On 17 June 2020, the National Assembly of Vietnam passed the new Law on Enterprises1 (“New Enterprise Law”), which will take effect on 1 January 2021. It will replace the current Enterprise Law No. 68/2014/QH13. The New Enterprise Law introduces several important changes to regulations overseeing corporate governance, business activities and administrative procedures applicable to enterprises in Vietnam.
1. New regulations on digital seal
Under the New Enterprise Law, there are two types of company seal, including a physical seal made by the seal-making establishment and a digital seal made in the form of a digital signature in accordance with laws on electronic transactions. An enterprise can freely decide on the seal’s type, quantity, form and content that they will use. The management and use of the seal will be provided for in the enterprise’s charter or other internal policies.
2. Further guidance on time limits for capital contributions in kind
The New Enterprise Law retains the requirement that charter capital must be contributed within 90 days from the date of establishment of the enterprise. However, in case of capital contributions in kind, the time for transportation, import (i.e., customs clearance) and other administrative procedures for the transfer of ownership of assets will not be included in the 90-day limit.
3. New regulations on online enterprise registration
Under the New Enterprise Law, the application related to enterprise registration can be submitted by one of the three ways below:
The New Enterprise Law provides that an online application made through NBPR shall have the same validity as an application submitted physically to the provincial business registration authorities. However, it is unclear whether the authorities will still combine the requirements for both online and physical submissions in practice.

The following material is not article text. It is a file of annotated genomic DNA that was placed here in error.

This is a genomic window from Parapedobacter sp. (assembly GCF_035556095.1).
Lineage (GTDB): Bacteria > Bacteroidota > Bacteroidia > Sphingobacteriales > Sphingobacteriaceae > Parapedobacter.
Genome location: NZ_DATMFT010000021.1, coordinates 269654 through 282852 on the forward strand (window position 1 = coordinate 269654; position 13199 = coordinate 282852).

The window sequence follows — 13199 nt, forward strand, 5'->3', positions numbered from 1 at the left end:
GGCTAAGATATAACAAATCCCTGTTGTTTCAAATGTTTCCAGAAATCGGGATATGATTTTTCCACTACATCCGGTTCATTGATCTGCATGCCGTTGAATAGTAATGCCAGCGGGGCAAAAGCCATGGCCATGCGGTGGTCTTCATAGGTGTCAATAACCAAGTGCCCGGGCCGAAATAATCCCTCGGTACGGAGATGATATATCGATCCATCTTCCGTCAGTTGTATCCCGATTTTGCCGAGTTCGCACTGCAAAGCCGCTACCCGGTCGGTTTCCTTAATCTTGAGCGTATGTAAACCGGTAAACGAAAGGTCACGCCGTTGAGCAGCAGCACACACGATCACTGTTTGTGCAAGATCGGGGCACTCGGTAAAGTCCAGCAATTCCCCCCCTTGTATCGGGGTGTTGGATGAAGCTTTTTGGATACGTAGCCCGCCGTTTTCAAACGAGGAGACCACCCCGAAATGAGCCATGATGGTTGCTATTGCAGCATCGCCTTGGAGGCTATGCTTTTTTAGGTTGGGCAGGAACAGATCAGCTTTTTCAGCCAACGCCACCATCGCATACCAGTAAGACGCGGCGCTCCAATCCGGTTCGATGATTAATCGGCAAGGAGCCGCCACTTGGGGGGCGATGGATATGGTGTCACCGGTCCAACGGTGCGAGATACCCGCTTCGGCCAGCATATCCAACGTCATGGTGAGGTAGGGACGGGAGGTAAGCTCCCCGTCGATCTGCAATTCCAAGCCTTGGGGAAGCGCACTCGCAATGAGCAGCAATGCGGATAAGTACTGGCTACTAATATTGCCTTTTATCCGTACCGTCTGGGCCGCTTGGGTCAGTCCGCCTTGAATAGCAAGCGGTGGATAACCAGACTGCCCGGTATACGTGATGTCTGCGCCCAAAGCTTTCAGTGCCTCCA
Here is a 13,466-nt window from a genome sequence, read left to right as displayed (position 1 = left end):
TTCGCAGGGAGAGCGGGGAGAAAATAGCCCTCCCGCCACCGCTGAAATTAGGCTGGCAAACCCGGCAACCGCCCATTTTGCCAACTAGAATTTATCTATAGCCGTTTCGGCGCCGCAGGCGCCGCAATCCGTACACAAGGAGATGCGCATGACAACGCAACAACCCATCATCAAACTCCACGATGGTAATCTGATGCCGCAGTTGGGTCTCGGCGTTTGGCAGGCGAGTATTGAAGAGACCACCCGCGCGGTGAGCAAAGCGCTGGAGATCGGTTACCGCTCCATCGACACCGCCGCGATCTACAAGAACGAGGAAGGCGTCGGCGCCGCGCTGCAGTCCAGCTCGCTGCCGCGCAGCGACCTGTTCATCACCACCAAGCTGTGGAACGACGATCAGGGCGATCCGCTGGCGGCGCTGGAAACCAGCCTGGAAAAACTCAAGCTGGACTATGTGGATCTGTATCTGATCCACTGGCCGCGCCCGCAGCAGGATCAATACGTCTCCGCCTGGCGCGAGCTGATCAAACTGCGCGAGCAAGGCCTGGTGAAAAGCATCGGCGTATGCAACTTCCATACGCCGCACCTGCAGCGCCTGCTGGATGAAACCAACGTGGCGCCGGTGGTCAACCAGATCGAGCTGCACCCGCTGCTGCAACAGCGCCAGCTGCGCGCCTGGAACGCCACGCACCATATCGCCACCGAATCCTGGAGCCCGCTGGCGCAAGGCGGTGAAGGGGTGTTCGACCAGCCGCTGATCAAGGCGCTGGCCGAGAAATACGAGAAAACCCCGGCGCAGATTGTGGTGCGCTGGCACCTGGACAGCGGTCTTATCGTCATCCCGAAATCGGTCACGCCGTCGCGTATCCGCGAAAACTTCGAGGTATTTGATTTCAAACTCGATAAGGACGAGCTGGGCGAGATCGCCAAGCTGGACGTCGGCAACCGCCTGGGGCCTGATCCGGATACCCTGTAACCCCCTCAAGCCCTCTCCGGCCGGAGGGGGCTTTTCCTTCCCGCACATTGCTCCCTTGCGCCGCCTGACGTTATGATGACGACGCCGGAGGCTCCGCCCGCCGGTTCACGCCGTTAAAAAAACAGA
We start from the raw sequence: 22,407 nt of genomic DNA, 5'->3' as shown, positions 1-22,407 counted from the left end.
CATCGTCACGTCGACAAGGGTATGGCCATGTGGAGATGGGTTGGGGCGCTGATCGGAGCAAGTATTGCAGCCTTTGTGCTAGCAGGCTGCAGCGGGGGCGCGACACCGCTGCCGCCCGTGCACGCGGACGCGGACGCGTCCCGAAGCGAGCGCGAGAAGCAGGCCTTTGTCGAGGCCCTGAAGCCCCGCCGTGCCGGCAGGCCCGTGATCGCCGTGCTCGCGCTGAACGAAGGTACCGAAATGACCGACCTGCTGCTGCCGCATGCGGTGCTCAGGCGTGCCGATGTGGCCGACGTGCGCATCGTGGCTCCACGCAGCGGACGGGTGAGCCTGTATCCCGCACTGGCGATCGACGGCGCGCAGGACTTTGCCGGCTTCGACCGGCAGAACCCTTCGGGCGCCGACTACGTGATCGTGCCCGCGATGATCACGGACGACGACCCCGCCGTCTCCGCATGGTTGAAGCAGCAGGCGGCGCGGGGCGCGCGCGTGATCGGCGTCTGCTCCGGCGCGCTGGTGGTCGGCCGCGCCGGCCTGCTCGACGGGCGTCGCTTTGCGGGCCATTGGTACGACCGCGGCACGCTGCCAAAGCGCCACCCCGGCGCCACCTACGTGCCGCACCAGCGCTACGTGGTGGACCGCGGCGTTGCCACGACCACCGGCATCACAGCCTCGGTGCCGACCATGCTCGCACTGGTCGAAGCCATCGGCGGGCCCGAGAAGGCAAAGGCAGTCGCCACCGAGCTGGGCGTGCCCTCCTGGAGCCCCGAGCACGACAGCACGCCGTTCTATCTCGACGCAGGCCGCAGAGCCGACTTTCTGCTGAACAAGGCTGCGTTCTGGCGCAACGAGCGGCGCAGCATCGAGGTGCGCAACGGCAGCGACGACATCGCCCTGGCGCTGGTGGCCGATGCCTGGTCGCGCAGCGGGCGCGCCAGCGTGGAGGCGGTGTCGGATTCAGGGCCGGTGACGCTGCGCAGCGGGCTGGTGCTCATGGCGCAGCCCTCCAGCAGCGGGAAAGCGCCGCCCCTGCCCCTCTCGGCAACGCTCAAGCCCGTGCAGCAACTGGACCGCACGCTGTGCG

4. Voting thresholds and quorum requirements in the joint-stock company (“JSC”)
The New Enterprise Law has amended the quorum required for the General Meeting of Shareholder (“GMS”) to be conducted and the voting ratio required for the resolution of the GMS to be passed in the JSC, specifically as follows:
5. Changes to regulations on the corporate governance of a JSC
The New Enterprise Law amends and supplements the following regulations on the corporate governance of a JSC:
6. Private placement of bonds by a non-public JSC
Under the New Enterprise Law, the private bond placement by a non-public JSC means corporate bonds that were not issued through mass media to less than 100 investors (excluding professional securities investors). The private bond placement must meet conditions on the bond holders, as follows:
Under the New Enterprise Law, the private placement of bonds by a non-public JSC must meet the following conditions:
7. Re-defining of state-owned enterprises
Under the current Enterprise Law, a state-owned enterprise (“SOE”) is defined as an enterprise in which 100% of the charter capital is held by the State. However, under the New Enterprise Law, an SOE is defined as an enterprise having more than 50% of its charter capital or voting shares held by the State.
In terms of corporate governance regime, SOEs wholly owned by the state will follow separate regulations (set out in Chapter IV of the New Enterprise Law), which are generally stricter than those applicable to a single member limited liability company with no state capital. Meanwhile, SOEs having state capital proportion of more than 50% up to less than 100% will follow the regulations applicable to multi-member LLC or JSC stipulated in the New Enterprise Law.